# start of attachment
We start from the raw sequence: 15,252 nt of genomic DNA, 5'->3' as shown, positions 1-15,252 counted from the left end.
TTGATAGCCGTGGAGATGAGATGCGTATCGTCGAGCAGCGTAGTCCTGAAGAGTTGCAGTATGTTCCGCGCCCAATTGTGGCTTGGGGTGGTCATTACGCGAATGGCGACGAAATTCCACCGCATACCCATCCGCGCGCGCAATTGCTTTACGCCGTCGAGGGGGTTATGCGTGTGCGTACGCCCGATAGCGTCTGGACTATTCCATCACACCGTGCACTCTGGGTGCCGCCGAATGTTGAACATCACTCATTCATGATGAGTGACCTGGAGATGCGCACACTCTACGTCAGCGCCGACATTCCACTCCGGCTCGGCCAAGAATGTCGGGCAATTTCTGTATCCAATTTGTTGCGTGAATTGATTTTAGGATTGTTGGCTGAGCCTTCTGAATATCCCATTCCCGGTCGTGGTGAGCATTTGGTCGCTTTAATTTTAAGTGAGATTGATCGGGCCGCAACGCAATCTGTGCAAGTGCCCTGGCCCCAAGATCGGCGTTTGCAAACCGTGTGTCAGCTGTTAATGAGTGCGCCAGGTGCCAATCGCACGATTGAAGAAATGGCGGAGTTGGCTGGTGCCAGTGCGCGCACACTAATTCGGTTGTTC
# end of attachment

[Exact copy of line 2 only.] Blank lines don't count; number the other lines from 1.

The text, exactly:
TTGATAGCCGTGGAGATGAGATGCGTATCGTCGAGCAGCGTAGTCCTGAAGAGTTGCAGTATGTTCCGCGCCCAATTGTGGCTTGGGGTGGTCATTACGCGAATGGCGACGAAATTCCACCGCATACCCATCCGCGCGCGCAATTGCTTTACGCCGTCGAGGGGGTTATGCGTGTGCGTACGCCCGATAGCGTCTGGACTATTCCATCACACCGTGCACTCTGGGTGCCGCCGAATGTTGAACATCACTCATTCATGATGAGTGACCTGGAGATGCGCACACTCTACGTCAGCGCCGACATTCCACTCCGGCTCGGCCAAGAATGTCGGGCAATTTCTGTATCCAATTTGTTGCGTGAATTGATTTTAGGATTGTTGGCTGAGCCTTCTGAATATCCCATTCCCGGTCGTGGTGAGCATTTGGTCGCTTTAATTTTAAGTGAGATTGATCGGGCCGCAACGCAATCTGTGCAAGTGCCCTGGCCCCAAGATCGGCGTTTGCAAACCGTGTGTCAGCTGTTAATGAGTGCGCCAGGTGCCAATCGCACGATTGAAGAAATGGCGGAGTTGGCTGGTGCCAGTGCGCGCACACTAATTCGGTTGTTC